According to the AP article the rate of thyroid cancer in children elsewhere is one or two per million per year.
The study is available (open access) from this link:
Thyroid Cancer Detection by Ultrasound Among Residents Ages 18 Years and Younger in Fukushima, Japan: 2011 to 2014
Results: The highest incidence rate ratio [IRR], using a latency period of 4 years, was observed in the central middle district of the prefecture compared with the Japanese annual incidence (incidence rate ratio = 50; 95% confidence interval [CI] = 25, 90). The prevelence of thyroid cancer was 605 per million examinees (95% CI - 302, 1,082) and the prevalence odds ratio compared with the reference district in Fukushima Prefecture was 2.6 (95% CI = 0.99, 7.0). In the second screening round, even under the assumption that the rest of examinees were disease free, an incidence rate ratio of 12 has already been observed (95% CI = 5.1, 23).
and the conclusion:
An excess of thyroid cancer has been detected by ultrasound among children and adolescents in Fukushima Prefecture within 4 years of the release, and is unlikely to be explained by a screening surge.
All right there on page 1.
Now, this situation absolutely has NOT come as a surprise to anybody keeping track of the disaster and its aftermath, nor are the not very impressive sleights of mind from nuclear apologists in and out of Japan surprising. The same people have been trying valiently to brush aside the findings of all three phases conducted so far of the mass ultrasound screening of children exposed to radioactive iodine when three commercial nuclear cores suffered total meltdown/melt-throughs back in March of 2011. These most often revolve around the idea that if you were looking for thyroid abnormalities in all children with ultrasound, you'd find 20 to 50 times more full-blown cancer cases in children than show up at doctors offices every year suffering from full-blown thyroid cancer. They call this a "screening surge."
Some of the apologists insist that childhood thyroid cancer is really very common, but 'goes away' if it's ignored (best I can figure from such a ridiculous argument). Neglecting entirely the fact that most of the 104 cancers thus far treated (33 more "suspected" but not yet operated on) have been classified "aggressive." Not even the children of the most dedicated nuclear champions on the planet would be expected to "outgrow" aggressive thyroid cancer if it's ignored. That's dishonest, dangerous and cruel.
At the 'normal' incidence rate of 2 out of 1,000,000 children per year, it would take nearly 150 years to rack up 104 cases of actual childhood thyroid cancer in a given population of 370,000 (number of children involved in this screening). Not a single one of which will live 150 years even if they never get thyroid cancer (or any other cancer). All of these cancers were diagnosed in Fukushima children within 4 years of the nuclear disaster.
• Radioactive iodine is very well known by medicine and health physics and nuclear regulators to cause thyroid cancers, primarily in children, more commonly girl children.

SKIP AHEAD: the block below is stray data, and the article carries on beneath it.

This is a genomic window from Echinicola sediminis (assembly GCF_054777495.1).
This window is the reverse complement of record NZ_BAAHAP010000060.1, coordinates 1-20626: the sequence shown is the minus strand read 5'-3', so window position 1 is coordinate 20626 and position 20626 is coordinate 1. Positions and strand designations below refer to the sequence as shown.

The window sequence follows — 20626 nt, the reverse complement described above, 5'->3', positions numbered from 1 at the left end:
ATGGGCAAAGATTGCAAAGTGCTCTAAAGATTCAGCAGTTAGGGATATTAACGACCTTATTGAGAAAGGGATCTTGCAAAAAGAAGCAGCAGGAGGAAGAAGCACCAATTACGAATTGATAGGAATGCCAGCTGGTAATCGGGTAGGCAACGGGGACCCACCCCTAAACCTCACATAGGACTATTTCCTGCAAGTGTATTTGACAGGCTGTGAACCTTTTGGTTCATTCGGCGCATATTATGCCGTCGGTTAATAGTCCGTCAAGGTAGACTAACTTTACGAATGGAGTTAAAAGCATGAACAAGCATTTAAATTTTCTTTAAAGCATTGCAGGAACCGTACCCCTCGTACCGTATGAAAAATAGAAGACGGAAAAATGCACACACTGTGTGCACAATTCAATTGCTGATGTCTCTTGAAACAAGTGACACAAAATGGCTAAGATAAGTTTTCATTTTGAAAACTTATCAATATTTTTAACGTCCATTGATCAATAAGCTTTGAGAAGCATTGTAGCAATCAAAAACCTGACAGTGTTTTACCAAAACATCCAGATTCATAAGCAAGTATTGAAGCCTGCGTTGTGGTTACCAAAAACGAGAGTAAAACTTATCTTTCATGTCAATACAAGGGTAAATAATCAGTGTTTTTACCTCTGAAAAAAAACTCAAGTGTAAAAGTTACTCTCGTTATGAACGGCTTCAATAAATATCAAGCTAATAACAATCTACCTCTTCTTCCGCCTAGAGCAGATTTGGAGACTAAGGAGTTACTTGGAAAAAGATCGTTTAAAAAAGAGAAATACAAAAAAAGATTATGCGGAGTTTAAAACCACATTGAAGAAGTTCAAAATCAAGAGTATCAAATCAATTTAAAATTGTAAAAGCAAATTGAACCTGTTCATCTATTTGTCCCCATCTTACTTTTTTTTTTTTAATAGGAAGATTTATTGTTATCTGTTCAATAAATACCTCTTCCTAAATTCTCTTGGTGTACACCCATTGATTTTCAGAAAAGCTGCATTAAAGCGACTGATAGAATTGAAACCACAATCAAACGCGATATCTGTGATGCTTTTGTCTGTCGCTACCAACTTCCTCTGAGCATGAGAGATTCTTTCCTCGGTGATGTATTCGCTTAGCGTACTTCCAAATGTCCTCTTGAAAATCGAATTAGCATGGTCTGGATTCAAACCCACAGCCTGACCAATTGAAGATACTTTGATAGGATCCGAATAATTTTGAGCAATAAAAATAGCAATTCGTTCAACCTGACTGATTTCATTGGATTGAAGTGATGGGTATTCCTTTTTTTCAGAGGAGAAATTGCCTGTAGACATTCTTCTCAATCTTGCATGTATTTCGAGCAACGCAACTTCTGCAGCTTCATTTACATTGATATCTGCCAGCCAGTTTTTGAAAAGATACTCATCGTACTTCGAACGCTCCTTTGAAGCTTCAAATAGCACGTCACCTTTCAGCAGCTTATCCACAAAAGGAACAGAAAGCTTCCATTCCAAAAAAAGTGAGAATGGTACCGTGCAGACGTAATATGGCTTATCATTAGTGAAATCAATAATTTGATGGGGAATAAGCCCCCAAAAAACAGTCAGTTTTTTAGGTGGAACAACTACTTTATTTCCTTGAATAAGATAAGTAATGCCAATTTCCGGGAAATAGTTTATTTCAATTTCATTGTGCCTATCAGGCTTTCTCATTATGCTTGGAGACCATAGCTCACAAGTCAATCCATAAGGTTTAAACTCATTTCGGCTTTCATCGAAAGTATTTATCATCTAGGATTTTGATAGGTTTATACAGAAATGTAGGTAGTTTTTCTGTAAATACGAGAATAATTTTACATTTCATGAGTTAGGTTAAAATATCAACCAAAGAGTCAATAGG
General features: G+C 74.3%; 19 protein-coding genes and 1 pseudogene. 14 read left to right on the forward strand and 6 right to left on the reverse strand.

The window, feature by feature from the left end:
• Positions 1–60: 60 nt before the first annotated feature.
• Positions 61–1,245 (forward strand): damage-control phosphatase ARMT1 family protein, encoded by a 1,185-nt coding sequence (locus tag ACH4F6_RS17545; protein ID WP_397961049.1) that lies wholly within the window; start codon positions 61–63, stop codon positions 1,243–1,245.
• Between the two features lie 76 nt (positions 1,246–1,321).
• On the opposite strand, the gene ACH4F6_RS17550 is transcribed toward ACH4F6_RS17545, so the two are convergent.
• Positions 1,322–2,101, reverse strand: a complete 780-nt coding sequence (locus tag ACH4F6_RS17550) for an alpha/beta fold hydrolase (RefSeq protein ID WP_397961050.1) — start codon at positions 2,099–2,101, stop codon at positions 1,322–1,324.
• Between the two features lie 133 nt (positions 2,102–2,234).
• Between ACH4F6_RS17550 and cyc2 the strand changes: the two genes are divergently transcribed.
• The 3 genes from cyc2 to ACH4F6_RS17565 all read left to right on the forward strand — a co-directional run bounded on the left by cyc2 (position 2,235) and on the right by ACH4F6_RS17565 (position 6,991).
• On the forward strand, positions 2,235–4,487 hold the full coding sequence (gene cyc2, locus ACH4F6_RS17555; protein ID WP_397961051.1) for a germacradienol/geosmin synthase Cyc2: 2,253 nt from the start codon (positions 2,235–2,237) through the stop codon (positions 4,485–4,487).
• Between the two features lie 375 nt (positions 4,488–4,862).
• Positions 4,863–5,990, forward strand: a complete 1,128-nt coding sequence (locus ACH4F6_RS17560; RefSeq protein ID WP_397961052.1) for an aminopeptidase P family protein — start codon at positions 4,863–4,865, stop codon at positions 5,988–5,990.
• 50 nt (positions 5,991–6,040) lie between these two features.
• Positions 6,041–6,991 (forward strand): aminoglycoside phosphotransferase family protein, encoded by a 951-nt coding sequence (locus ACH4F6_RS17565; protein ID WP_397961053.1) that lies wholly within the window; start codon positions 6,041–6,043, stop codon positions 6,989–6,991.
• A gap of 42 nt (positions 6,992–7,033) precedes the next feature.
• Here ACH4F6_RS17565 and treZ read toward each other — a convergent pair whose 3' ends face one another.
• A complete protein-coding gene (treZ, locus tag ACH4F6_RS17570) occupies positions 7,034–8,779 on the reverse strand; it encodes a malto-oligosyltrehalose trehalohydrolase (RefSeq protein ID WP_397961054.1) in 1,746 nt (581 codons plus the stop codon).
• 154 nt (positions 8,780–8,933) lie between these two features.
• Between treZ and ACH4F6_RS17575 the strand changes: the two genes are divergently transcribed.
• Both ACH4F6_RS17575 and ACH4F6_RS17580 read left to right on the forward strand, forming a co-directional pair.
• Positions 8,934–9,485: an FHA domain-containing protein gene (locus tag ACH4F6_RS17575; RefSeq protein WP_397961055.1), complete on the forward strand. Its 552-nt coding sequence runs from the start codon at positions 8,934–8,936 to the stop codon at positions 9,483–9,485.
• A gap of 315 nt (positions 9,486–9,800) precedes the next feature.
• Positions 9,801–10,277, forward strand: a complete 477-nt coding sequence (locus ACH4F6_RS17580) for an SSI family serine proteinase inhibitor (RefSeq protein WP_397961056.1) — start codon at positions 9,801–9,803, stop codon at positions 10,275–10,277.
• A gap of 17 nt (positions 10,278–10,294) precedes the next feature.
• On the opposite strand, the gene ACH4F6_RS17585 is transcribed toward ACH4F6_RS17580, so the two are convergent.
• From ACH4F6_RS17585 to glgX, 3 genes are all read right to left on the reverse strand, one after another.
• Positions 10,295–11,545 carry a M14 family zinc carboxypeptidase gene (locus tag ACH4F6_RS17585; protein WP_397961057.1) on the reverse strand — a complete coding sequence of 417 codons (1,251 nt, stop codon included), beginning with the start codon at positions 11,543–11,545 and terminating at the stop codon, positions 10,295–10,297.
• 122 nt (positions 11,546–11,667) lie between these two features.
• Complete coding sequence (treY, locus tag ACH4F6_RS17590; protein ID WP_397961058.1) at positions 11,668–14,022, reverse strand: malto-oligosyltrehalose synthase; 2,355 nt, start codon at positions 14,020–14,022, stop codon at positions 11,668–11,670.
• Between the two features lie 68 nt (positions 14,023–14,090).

• Cancer is not and never has been a medical condition that children "grow out of" if their symptoms are ignored.
• Thyroid cancer - just like other cancers - can and does kill its victims if left untreated.
The treatment for thyroid cancer is surgical removal of the thyroid gland from its location in the throat, and is not without risks. It also requires drug treatment for the rest of the patient's life. Thus insisting that testing Fukushima children for thyroid cancer is somehow causing thyroid cancer to be "overdiagnosed" is absurd, dishonest, dangerous and ultimately cruel. Remember, these are confirmed cases of thyroid cancer. These nut-jobs would rather all of these children simply die quietly and out of sight, apparently. I find that disgusting.
Marco Kaltofen, PhD., P.E., president of Boston Chemical Data Corporation, Dept. of Civil and Environmental Engineering at Worcester Polytechnic Institute, had this to say about the study:
These increases in the IRRs (Incidence Rate Ratios) are very large, according to the health screening data. If any scientist claims that such double digit increases in IRRs are the result of better screening, then they are going to have to provide some data to back this up.
Tsuda et al gave us their data. If they have any data, then the critics need to make it public.
I agree. It makes no rational sense at all to claim that the "normal" rate of thyroid cancer in children is about 100 per million per year, despite many decades' worth of actual cancer statistics demonstrating 1 - 2 per million per year. I promise that if 100 out of every million children on this planet were dying of undiagnosed and untreated thyroid cancer every year, someone would have noticed long before now and ultrasound testing of all children in nations with health care systems would have been instituted well back in the last century to try and stop the deadly epidemic.
So. For all who will inevitably show up in the comments to argue that a rate of 100 cases of childhood thyroid cancer per million per year is the "normal" incidence rate, please provide some evidence to back it up. Not just another fallacious argument to authority of some self-appointed 'expert' or other merely parroting the outrageous claim, please. That's positively insulting.